Home > Beer Styles > Smoke-Flavored/Wood-Aged Beer styles
22 – Smoke-Flavored/Wood-Aged Beer
22 – Smoke-Flavored/Wood-Aged Beer

Smoke-Flavored/Wood-Aged Beer styles

Aren’t spices, herbs & vegetables for cooking with? You’ve heard of smoked salmon, how about smoked beers? Are you a fan of the flavors oak imparts into beer such as vanilla? Read on to find out…

Previously we examined Spice/Herb/Vegetable Beers, in this article we will cover BJCP Category 22, Smoke-Flavored/Wood-Aged Beer, which includes the following Beer Styles:

First we will cover the history of the category, then take a look at the specifications of each style highlighting the similarities and differences. We then sample commercial examples of each style.

History

22 - Smoke-Flavored/Wood-Aged Beer
22 – Smoke-Flavored/Wood-Aged Beer

Rauchbiers (‘rauch’ is German for smoke) originate from the German city of Bamberg which is in the Franconia (Franken) region of Bavaria (Bayern). A Classic Rauchbier is a Märzen-style amber lager which is brewed with beechwood-smoked malted barley (according to the BJCP guidelines)*.

Historically German brewers have used smoked malts in beers other than Märzens to impart a smoky flavor – these include Bocks, Doppelbocks, Weizens, Dunkels, Schwartzbiers, Helles, and Pilsners. This approach has now been adopted by modern brewers in other countries and extended to beer styles such as Porters and Scotch Ales. These beers are collectively grouped together under the ‘Other Smoked Beer’ style.

22 - Smoke-Flavored/Wood-Aged Beer (additional examples)
22 – Smoke-Flavored/Wood-Aged Beer
(additional examples)

Wood-Aged Beers are usually made by brewing a particular base style then placing it in an oak cask or barrel which may, or may not, have previously been used for the production of a wine, port or spirits such as whisky, bourbon, and brandy. A similar effect can also be obtained by aging a beer in a stainless steel vessel with oak chips, cubes or spirals.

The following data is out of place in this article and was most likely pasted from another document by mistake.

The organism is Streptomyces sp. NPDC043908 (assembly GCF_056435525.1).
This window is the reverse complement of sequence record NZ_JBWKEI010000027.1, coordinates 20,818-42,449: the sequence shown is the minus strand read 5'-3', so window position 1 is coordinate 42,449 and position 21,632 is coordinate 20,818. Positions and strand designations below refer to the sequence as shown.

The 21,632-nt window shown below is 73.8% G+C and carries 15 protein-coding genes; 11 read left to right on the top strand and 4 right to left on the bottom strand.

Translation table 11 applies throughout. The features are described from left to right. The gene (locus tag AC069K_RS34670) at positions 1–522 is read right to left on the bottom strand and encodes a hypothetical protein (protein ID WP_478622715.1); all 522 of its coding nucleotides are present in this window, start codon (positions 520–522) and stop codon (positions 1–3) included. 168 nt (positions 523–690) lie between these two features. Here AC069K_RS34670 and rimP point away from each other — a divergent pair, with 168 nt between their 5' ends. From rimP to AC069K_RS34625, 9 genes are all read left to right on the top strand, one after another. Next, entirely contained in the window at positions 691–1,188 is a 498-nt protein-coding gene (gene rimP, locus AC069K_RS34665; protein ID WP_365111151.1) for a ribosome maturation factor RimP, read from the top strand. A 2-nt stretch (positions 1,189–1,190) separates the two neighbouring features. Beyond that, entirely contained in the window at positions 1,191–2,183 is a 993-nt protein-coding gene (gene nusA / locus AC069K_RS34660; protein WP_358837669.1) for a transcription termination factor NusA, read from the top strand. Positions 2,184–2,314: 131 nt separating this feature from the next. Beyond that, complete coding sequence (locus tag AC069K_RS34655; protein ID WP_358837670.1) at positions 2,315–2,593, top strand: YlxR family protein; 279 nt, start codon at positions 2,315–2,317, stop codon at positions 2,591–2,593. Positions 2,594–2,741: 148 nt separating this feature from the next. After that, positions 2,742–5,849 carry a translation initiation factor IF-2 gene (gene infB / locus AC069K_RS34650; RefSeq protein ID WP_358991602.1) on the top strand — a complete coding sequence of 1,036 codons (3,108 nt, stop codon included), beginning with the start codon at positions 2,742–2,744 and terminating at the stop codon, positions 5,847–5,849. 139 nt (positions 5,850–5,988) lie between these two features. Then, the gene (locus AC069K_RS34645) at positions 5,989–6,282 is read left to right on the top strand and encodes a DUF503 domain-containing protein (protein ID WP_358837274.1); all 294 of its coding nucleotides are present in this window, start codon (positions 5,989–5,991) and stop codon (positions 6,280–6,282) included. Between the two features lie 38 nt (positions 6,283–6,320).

Woods other than oak are also used to wood-age beer and impart different flavors. Wood-Aging is more typically carried out by Craft Breweries than large-scale Macro Breweries though this line is blurring as the larger producers have seen the popularity of Craft Beer grow over recent years.

Overview

According to Jamil Zainasheff in his book, Brewing Classic Styles, these beers should be as follows:

  • Classic Rauchbier – a malty-rich lager with lots of smooth, complex malt character and a sweet, smoky aroma and flavor.
  • Other Smoked Beer – this is any beer exhibiting smoke as a principal flavor and aroma characteristic other than the Bamberg-style rauchbier. Better examples exhibit a balance in the use of smoke, hops, and malt character.
  • Wood-Aged Beer – a harmonious blend of the base beer style with characteristics from aging in contact with wood. The best examples will be smooth, flavorful, well balanced, and well aged.

The following table* shows the characteristics of the three styles of Smoke-Flavored/Wood-Aged Beer:

Characteristic Classic Rauchbier Other Smoked Beer Wood-Aged Beer
Original Gravity:  1.050 – 1.057 Varies with base style Varies with base style
Typically above average
Final Gravity:  1.012 – 1.016  Varies with base style Varies with base style
ABV (alcohol %):  4.8% – 6.0%  Varies with base style Varies with base style
Typically above average
IBU’s (bitterness):  20 – 30  Varies with base style Varies with base style
SRM (color): 12 – 22 Varies with base style Varies with base style

The above table shows that only the Classic Rauchbier has specific starting & finishing gravities, alcohol content, bitterness, and color within the style guidelines. The other two styles depend on the base beer that is ‘smoked’ or ‘wood-aged’ and therefore the guidelines of the appropriate style apply.

For the Other Smoked Beer style an example that we cover in this article is Oskar Blues Old Chub Scotch Ale which has a base style of Strong Scotch Ale and for the Wood-Aged Beer style an example we cover is Horny Goat by Elevator Brewing which has a base style of Robust Porter.

Please note that the characteristics of the Wood-Aged Beer style is that the alcohol content tends to be above average and same goes for the starting gravity.

In the following sections we will look in more detail at each of the above Beer Styles.

Classic Rauchbier